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It is not new to say there’s ‘money in sports’. With a good number of players, clubs, and sporting organizations cashing out big weekly, monthly, or annually, the question, how is money generated in sports is a clever one.
In this article, we’ll take a cursory look at the sports business, how they generate their money and where the money generated goes.
Money controls everyone and everything in the sports world. It is one of the main contributors to almost every deal that gets done. Although we know money is a huge factor, we don’t know much about where it all goes, until now. Do you?
The world of sports all about money and business. Though it appears to be more of an emotional venture, the whole idea of sports is to unite sports lovers and make money from them.
Every soccer group, club, or organization is out there to emotionally connect their audience and market in return for the money. All they do is, come up with a bright idea, send forth the best in the game to entertain the audience and watch the audience and fan base pay you wholesomely.
Why is Money a Huge Factor in Sports?
One of the biggest reasons why money is a huge factor in sports is that the game is built on a solid foundation that thrives on emotional connection. This is why you see hundreds of thousands of people troop in just to watch a sporting activity.
With players and other professional members of a team earning wholesomely, the idea of earning from the game is one that can’t be over-emphasized. For instance, Barcelona superstar, Lionel Messi gets $86 million a year. That’s huge, right?
A large amount of financial backing is needed to develop a sporting franchise and sustain its successful status.
With a large financial resource, training facilities can be revamped and improved, changes made to the organization and structure of the sport while expensive technology can be brought in to enhance the performance of the sportsmen or any machines involved. With such measures in place, the chances of succeeding as a sporting franchise are usually high.
The Maclaren team from the F1 racing circuit is one of such example. Due to their sustained achievement in the past, they have amassed a vast financial resource which they put to use in building a new, state of the art training facility to further improve the team’s performance.
The new training facility, based in England, boasts an entire race circuit within its compound, several wind tunnels to test-drive the aerodynamics aspects of the car and also world-class engineering facilities to further improve the car.
Los Angeles Lakers, the most successful NBA club in history has built a fortress from the fortunes accumulated over time.
After bouncing back from six straight seasons out of the playoffs to win its record-tying NBA championship in 2020 the club amassed $954M from sports alone and $4.6B total value. The club’s revenue per fan as of the time of this writing is $48.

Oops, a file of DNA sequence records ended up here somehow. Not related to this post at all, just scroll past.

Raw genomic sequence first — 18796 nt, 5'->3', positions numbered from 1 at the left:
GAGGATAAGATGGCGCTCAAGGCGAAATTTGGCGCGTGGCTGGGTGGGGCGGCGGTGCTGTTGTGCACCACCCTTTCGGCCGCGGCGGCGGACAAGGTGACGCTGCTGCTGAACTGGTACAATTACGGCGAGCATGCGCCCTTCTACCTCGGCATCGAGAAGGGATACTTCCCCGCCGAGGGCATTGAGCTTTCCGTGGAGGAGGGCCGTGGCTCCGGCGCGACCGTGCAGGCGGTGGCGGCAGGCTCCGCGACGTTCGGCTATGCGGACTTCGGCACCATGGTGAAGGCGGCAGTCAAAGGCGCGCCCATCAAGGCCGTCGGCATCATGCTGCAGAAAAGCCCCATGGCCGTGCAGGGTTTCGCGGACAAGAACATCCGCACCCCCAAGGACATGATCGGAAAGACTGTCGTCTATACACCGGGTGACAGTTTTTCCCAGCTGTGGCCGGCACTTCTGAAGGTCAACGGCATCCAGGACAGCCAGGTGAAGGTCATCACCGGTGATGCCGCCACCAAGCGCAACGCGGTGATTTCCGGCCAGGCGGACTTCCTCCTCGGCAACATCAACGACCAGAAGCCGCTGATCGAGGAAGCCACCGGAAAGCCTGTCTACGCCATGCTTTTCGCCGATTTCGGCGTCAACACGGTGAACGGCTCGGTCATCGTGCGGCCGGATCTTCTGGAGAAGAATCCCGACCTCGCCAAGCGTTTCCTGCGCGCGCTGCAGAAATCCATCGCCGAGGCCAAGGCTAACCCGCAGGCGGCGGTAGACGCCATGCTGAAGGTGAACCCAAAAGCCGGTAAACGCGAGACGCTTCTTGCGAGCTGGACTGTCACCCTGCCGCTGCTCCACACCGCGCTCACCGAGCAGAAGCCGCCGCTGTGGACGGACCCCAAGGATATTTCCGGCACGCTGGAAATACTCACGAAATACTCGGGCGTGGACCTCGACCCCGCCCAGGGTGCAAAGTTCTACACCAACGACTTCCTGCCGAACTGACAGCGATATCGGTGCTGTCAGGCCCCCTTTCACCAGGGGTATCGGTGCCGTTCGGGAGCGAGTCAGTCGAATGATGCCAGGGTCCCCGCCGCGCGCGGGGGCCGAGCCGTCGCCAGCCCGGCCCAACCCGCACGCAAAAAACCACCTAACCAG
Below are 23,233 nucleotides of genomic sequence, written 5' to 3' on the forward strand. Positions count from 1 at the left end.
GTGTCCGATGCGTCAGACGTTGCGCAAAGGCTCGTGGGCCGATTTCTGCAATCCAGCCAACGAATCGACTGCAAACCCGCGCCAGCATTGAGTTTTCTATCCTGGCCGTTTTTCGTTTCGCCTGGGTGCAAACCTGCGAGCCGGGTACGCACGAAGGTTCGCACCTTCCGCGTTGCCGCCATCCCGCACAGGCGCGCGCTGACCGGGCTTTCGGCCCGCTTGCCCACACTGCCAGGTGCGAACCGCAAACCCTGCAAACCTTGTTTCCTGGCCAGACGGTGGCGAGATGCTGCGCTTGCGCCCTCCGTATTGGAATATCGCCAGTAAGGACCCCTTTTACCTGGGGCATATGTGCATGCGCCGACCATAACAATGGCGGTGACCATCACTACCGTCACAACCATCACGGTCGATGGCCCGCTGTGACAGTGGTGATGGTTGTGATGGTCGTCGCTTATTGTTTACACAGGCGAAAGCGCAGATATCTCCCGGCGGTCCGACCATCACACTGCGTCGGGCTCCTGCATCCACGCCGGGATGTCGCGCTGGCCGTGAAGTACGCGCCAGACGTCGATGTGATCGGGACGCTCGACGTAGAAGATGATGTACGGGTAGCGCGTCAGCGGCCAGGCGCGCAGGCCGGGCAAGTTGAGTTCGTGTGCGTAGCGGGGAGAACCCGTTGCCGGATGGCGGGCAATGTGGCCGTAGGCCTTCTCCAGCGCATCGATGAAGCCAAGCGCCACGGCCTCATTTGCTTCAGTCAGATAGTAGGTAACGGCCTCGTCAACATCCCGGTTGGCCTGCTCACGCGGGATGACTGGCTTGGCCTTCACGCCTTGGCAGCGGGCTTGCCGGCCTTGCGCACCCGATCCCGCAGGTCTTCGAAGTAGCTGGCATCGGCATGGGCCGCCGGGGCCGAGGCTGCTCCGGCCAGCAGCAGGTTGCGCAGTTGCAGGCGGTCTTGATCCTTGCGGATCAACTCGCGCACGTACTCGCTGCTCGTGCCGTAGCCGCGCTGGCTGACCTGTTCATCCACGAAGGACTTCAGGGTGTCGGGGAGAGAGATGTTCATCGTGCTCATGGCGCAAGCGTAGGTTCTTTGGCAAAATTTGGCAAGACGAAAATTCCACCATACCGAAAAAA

Money is also important in attracting the best players to a certain team, In an age where the amount of money a sportsman received for his services takes precedence over his loyalty to the team, money is certainly crucial in retaining and recruiting the best talents in the respective sports.
The soccer industry in Europe is a very good example where money matters. Players choose their clubs based on the number of wages being offered, with very few players turning down more lucrative offers and remaining loyal to their club
Without mincing words, the financial strength and might of a sporting club go a long way in affecting their success on the playing field.
Lastly, the idea of publicity is one with a huge reward which only money can back. Without publicity and worldwide recognition, there’ll be little success in the sport as the fan base will be at an all-time low. Such publicity is usually obtained through expensive commercials that reach out a worldwide audience.
For example, to provide publicity for the UEFA Champions League, a lot of money was spent by the organizers and sponsors to send out the perfect ad to the world. Therefore, it is hard to deny that money is a huge factor in sports.
Where does the Money in Sports come from?
Money controls everyone and everything in the sports world and it is one of the key contributors to the life of the activity. There are various angles to the way money is generated in sports, for the sake of this article, our focus will be on a few.
The first source of revenue in sports is fan-based revenue. This source of revenue is the biggest source of income in all kinds of sporting activities as it drives the industry as long as the sporting activity is alive.
Given that a lot of teams already own their stadiums, the money which is made from ticket sales is practically all profit, at least for the biggest teams. Loyal followers can make this cheaper for themselves by buying season tickets.
Alongside ticket sales, merchandising is the second source of income in sports. This is simply the part where each sporting club or activity sells its apparel or any of their sporting kit, CDs, or any branded product to their fans for them to hear and feel connected to the organization.
Advertising is also another source of income in sports as most advertisers have realized that the sports industry is one of the most lucrative on the planet earth. Top brands and industries spend millions on advertising by becoming an official partner or having a famous partner as a brand ambassador.